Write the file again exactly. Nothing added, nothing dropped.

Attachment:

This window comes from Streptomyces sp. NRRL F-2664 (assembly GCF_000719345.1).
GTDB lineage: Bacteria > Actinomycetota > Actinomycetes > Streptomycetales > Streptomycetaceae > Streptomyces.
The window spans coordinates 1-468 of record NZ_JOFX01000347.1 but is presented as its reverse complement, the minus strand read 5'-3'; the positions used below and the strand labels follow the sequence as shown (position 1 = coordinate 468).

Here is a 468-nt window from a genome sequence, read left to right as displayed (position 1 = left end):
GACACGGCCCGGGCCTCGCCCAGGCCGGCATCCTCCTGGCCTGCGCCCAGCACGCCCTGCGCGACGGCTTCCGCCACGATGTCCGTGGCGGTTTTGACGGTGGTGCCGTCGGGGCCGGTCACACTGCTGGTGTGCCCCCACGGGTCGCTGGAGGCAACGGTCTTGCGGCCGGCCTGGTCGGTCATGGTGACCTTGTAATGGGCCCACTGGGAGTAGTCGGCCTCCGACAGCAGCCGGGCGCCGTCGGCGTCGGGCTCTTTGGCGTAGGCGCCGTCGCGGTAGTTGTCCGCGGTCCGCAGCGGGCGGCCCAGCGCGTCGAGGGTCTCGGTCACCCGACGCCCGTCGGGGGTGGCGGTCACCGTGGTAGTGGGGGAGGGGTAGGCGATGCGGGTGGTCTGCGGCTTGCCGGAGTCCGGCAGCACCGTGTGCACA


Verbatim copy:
This window comes from Streptomyces sp. NRRL F-2664 (assembly GCF_000719345.1).
GTDB lineage: Bacteria > Actinomycetota > Actinomycetes > Streptomycetales > Streptomycetaceae > Streptomyces.
The window spans coordinates 1-468 of record NZ_JOFX01000347.1 but is presented as its reverse complement, the minus strand read 5'-3'; the positions used below and the strand labels follow the sequence as shown (position 1 = coordinate 468).

Here is a 468-nt window from a genome sequence, read left to right as displayed (position 1 = left end):
GACACGGCCCGGGCCTCGCCCAGGCCGGCATCCTCCTGGCCTGCGCCCAGCACGCCCTGCGCGACGGCTTCCGCCACGATGTCCGTGGCGGTTTTGACGGTGGTGCCGTCGGGGCCGGTCACACTGCTGGTGTGCCCCCACGGGTCGCTGGAGGCAACGGTCTTGCGGCCGGCCTGGTCGGTCATGGTGACCTTGTAATGGGCCCACTGGGAGTAGTCGGCCTCCGACAGCAGCCGGGCGCCGTCGGCGTCGGGCTCTTTGGCGTAGGCGCCGTCGCGGTAGTTGTCCGCGGTCCGCAGCGGGCGGCCCAGCGCGTCGAGGGTCTCGGTCACCCGACGCCCGTCGGGGGTGGCGGTCACCGTGGTAGTGGGGGAGGGGTAGGCGATGCGGGTGGTCTGCGGCTTGCCGGAGTCCGGCAGCACCGTGTGCACA